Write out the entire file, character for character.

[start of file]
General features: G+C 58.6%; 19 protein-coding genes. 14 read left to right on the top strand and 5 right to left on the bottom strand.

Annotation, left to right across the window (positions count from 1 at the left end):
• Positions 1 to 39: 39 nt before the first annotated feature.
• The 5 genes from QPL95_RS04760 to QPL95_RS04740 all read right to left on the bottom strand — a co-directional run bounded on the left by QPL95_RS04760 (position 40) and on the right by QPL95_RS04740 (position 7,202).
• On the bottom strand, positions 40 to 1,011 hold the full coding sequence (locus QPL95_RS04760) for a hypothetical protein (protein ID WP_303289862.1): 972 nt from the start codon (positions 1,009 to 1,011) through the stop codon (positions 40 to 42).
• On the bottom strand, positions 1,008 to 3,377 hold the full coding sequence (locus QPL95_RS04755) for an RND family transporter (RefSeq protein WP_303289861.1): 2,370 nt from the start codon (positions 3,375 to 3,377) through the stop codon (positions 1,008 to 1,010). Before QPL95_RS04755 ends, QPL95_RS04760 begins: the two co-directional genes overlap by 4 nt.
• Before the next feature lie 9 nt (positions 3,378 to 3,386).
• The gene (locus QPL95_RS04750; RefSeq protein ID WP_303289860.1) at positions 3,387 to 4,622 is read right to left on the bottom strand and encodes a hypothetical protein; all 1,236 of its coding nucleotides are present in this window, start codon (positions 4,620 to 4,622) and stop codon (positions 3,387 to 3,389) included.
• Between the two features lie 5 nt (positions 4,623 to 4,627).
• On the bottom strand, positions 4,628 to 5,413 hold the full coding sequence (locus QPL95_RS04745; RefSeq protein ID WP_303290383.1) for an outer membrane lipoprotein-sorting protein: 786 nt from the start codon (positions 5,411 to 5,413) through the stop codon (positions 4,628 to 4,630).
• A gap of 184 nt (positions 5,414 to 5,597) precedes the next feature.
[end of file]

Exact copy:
General features: G+C 58.6%; 19 protein-coding genes. 14 read left to right on the top strand and 5 right to left on the bottom strand.

Annotation, left to right across the window (positions count from 1 at the left end):
• Positions 1 to 39: 39 nt before the first annotated feature.
• The 5 genes from QPL95_RS04760 to QPL95_RS04740 all read right to left on the bottom strand — a co-directional run bounded on the left by QPL95_RS04760 (position 40) and on the right by QPL95_RS04740 (position 7,202).
• On the bottom strand, positions 40 to 1,011 hold the full coding sequence (locus QPL95_RS04760) for a hypothetical protein (protein ID WP_303289862.1): 972 nt from the start codon (positions 1,009 to 1,011) through the stop codon (positions 40 to 42).
• On the bottom strand, positions 1,008 to 3,377 hold the full coding sequence (locus QPL95_RS04755) for an RND family transporter (RefSeq protein WP_303289861.1): 2,370 nt from the start codon (positions 3,375 to 3,377) through the stop codon (positions 1,008 to 1,010). Before QPL95_RS04755 ends, QPL95_RS04760 begins: the two co-directional genes overlap by 4 nt.
• Before the next feature lie 9 nt (positions 3,378 to 3,386).
• The gene (locus QPL95_RS04750; RefSeq protein ID WP_303289860.1) at positions 3,387 to 4,622 is read right to left on the bottom strand and encodes a hypothetical protein; all 1,236 of its coding nucleotides are present in this window, start codon (positions 4,620 to 4,622) and stop codon (positions 3,387 to 3,389) included.
• Between the two features lie 5 nt (positions 4,623 to 4,627).
• On the bottom strand, positions 4,628 to 5,413 hold the full coding sequence (locus QPL95_RS04745; RefSeq protein ID WP_303290383.1) for an outer membrane lipoprotein-sorting protein: 786 nt from the start codon (positions 5,411 to 5,413) through the stop codon (positions 4,628 to 4,630).
• A gap of 184 nt (positions 5,414 to 5,597) precedes the next feature.